Don’t Hold Your Breath for Gambling in Texas

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Part of the Dallas skyline is seen from behind the stands during the game between the Texas Longhorns and the Oklahoma Sooners at the Cotton Bowl on October 07, 2023 in Dallas, Texas. Richard Rodriguez/Getty Images/AFP

Texas trails only California in terms of population, which means it would be fertile ground for new sportsbooks and for gaming companies to build casinos throughout the Lone Star State. However, Lieutenant Governor Dan Patrick has been a major stumbling block to getting any gaming legislation passed, and that will likely continue to be the case, as he will be in his position until at least 2026.

No Gambling in Texas

Old Western movies often depict gunslingers sitting around a poker table or casinos in the backrooms of dusty saloons. But you won’t find any commercial casinos in Texas, nor has sports betting been approved, leaving betting apps and mobile sites as the only legal option.

However, there are signs that at least some legislators are in favor of bringing gaming to the Lone Star State. For instance, Representative Jeff Leach watched his sports betting bill advance through the House for the first time when HJR 102 was approved by getting 101 votes, inching past the 100 votes needed to advance to the Senate.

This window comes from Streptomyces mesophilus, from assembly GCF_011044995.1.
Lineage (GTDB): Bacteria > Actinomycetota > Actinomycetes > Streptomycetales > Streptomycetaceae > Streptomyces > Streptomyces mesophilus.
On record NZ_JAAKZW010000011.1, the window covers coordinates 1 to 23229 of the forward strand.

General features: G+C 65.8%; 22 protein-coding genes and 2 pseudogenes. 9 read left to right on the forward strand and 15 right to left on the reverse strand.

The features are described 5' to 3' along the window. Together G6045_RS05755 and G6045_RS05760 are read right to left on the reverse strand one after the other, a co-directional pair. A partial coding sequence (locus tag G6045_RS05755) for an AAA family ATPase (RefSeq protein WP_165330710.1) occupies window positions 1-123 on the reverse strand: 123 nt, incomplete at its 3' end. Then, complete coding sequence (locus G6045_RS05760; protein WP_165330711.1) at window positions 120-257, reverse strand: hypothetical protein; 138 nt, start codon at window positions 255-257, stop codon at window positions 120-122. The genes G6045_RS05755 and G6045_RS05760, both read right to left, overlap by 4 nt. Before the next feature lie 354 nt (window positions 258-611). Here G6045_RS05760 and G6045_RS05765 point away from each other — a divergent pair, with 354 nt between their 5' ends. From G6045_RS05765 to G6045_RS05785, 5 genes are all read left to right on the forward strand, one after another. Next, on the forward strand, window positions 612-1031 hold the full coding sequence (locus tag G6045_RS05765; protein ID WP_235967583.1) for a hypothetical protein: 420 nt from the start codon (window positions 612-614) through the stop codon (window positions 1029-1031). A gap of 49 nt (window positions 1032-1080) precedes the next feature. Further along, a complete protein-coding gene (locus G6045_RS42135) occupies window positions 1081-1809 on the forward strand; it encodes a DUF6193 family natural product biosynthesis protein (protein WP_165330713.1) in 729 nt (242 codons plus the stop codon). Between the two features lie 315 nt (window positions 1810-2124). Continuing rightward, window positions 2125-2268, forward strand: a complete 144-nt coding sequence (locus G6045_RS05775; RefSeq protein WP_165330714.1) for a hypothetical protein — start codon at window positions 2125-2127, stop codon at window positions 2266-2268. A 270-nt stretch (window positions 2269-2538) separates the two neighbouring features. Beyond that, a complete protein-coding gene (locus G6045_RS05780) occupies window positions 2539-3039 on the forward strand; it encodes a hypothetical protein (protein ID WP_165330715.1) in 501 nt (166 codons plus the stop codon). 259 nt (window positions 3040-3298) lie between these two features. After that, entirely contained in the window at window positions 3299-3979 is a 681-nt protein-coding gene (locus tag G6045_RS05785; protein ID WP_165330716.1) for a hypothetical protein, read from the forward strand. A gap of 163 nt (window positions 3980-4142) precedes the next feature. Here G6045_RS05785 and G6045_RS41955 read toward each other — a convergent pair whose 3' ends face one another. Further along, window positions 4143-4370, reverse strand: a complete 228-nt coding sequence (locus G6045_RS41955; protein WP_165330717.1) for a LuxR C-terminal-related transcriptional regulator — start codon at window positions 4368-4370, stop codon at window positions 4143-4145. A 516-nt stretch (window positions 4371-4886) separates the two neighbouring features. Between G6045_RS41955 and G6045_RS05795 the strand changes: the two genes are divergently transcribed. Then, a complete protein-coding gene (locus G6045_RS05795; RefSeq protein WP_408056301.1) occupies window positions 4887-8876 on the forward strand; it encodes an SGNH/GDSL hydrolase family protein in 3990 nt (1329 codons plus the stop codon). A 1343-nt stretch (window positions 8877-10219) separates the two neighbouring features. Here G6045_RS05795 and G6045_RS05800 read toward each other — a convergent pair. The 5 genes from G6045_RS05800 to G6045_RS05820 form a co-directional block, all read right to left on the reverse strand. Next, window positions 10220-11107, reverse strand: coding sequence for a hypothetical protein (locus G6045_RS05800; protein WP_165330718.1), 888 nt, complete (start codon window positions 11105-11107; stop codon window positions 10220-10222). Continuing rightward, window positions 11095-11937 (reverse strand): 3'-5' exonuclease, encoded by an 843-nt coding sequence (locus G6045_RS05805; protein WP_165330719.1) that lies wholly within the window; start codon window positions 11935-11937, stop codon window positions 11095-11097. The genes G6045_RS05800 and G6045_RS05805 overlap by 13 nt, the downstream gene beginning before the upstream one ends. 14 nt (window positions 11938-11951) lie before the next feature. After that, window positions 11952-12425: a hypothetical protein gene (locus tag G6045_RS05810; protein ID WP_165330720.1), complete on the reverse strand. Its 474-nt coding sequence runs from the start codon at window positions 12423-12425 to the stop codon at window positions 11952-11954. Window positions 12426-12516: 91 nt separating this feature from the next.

But Lieutenant Governor Patrick signaled the bill wouldn’t stand a chance in the GOP-controlled Senate when he tweeted, “Texas is a red state. Yet the House vote on sports betting was carried by a Dem majority. The Texas Senate doesn’t pass bills without GOP in the minority. The GOP majority guides our path.

“HJR102 also will not be referred. Can’t waste committee/floor time in the last days. #txlege”

And, indeed, it did not get referred and Representative Leach won’t be able to bring it up again until 2025 because Texas state legislators meet in alternating years.

Big Names Back Gambling

Dallas Cowboys owner, Jerry Jones, is one household name in Texas that believes the Lone Star State needs gambling to bring new revenue streams to the state.

“All of those things can be enhanced by something that is presently going on in a big, big way, and we should be getting the benefit of it as citizens of Texas,” Jones said. “Other states surrounding us are. So, it’s a time I think for us to set the rules up and execute on it and get the benefits of it.”

It was rumored that Jones even tried to convince Lieutenant Governor Patrick on the topic but was unsuccessful.

Mark Cuban recently sold his majority stake in the Dallas Mavericks to the widow of Las Vegas Sands chairman and CEO Sheldon Adelson, Miriam Adelson, for a reported $3.5 billion. Cuban has been loud and clear about his intentions to build a resort and casino as part and parcel of the Mavericks’ next stadium.

“I think what is misunderstood about the bill is that it is not a gambling bill as much as a tourism bill,” Cuban wrote when asked about the impact gaming would have in Texas. “Gambling is certainly a hook, but the real value to the state is to be a destination that people around the country and the world plan a year in advance and save to go to.

“Texas is an amazing state, but there are not destinations that families, weddings, conferences, and events dream of going to all year round. Ask your out-of-state friends how often they have saved up to bring their family to Texas. Ask anyone how often they look forward to coming here during the summer. You already know the answer.”